Elegant by design
After securing their political dominance in the Napoleonic wars, Frankfurt’s merchants began to build summer retreats on Westend’s leafy boulevards. The large, neoclassical villas marked the new elite’s desire for peace and refinement. A fashionable social scene emerged, with the Palmengarten, the tropical botanical garden founded in 1868, at its elegant heart
When Germany’s last emperor, Wilhelm II, opened the Frankfurt Festhalle in 1909, its 40-metre high dome was the largest in the world. Friedrich von Thiersch designed the neo-baroque exhibition hall for the Frankfurt fair. Today, it is a venue for conferences and performances, including the touring Night of the Proms.
Walks through the old Rothschild estate
In 1760s Frankfurt, Mayer Amschel Rothschild founded the banking dynasty that would make his family owners of the largest fortune in modern history. In the 19th century, the family purchased a large tracts of land, which became the Grüneburgpark and Rothschildpark one can enjoy today.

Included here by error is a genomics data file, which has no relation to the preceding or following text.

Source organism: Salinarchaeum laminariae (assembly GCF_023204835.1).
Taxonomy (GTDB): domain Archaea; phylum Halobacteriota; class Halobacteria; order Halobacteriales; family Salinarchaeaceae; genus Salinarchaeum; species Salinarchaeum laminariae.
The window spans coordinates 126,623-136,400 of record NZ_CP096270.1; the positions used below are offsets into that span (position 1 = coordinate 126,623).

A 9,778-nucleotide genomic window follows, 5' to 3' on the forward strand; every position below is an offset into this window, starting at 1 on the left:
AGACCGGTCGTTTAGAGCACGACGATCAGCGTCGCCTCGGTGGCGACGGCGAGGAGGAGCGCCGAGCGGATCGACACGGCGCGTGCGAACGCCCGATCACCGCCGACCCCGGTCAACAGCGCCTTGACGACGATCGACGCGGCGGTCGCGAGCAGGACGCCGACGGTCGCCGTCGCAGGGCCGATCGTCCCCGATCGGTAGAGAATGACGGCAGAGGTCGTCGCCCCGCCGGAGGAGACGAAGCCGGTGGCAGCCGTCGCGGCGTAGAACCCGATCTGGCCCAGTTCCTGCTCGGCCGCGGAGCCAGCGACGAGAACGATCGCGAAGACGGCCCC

The family palace was bombed during the second world war, but Rothschildpark’s neo-gothic tower has survived from 1832.
Germany’s largest dinosaur collection
Unconventional neighbours are one of the advantages of Westend. The Naturmuseum Senckenberg houses a triceratops, stegosaurus and tyrannosaurus rex, as well as Lucy — the world’s oldest and most complete Australopithecus afarensis skeleton, an early human ancestor that walked upright. She is thought to be 3.2m years old.
The restaurant at the Grandhotel Hessischer Hof is filled with an exclusive porcelain exhibition. This gift from a Russian tsar gives the room its name. The menu rivals the exquisite setting, exemplified by dishes such as foie gras with mustard and pear confit, prepared by head chef Roland Füssel.
Photograph: Alamy; Dreamstime